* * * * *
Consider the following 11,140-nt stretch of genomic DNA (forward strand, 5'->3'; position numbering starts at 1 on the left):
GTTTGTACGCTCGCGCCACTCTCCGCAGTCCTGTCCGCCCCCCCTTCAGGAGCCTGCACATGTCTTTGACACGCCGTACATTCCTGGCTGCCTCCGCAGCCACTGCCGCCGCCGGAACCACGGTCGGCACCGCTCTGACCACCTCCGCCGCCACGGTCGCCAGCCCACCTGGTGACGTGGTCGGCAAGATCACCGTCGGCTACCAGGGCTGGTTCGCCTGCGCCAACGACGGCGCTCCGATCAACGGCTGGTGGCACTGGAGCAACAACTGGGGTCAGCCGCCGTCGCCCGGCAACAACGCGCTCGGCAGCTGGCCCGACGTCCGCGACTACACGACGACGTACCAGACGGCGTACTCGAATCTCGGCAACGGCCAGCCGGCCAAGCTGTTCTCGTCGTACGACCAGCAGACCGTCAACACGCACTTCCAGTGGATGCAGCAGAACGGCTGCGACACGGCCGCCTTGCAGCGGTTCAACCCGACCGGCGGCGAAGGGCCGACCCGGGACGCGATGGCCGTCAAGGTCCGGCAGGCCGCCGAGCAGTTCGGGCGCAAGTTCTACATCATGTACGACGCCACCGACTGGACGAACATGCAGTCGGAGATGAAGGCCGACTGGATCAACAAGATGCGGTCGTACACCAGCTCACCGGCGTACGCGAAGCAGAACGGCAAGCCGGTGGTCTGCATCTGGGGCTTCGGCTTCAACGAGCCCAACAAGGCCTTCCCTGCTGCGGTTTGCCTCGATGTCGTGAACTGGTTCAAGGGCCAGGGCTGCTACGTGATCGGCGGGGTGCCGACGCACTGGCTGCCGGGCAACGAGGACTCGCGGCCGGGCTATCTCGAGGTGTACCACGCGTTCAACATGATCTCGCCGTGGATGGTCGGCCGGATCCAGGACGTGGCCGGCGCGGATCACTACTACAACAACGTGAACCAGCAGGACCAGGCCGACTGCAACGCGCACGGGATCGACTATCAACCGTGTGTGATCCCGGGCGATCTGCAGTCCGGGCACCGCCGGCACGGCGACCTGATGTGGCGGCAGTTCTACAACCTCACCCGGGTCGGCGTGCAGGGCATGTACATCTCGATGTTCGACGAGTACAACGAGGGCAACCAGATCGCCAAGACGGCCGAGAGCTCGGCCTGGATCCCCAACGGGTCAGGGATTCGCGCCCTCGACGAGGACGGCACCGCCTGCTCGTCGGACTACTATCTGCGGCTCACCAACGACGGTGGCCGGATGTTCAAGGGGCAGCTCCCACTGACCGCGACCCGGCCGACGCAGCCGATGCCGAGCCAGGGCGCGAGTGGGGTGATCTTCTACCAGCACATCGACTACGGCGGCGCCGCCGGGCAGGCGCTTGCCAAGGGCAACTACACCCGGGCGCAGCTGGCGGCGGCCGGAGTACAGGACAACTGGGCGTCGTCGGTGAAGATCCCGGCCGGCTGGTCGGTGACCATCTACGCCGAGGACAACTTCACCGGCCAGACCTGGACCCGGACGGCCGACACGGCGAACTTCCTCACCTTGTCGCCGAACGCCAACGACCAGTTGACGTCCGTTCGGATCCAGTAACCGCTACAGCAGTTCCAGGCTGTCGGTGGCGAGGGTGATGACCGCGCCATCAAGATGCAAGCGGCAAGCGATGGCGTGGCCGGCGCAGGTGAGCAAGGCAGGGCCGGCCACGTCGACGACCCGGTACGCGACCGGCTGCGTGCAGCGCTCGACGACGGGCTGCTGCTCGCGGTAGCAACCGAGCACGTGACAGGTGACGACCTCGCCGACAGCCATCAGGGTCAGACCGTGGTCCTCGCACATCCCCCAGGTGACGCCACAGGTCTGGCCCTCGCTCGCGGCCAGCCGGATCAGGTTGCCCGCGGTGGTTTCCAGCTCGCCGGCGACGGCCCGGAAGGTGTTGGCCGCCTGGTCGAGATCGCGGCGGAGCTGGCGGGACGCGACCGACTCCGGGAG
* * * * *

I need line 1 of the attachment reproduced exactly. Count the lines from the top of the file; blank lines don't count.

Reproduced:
Consider the following 11,140-nt stretch of genomic DNA (forward strand, 5'->3'; position numbering starts at 1 on the left):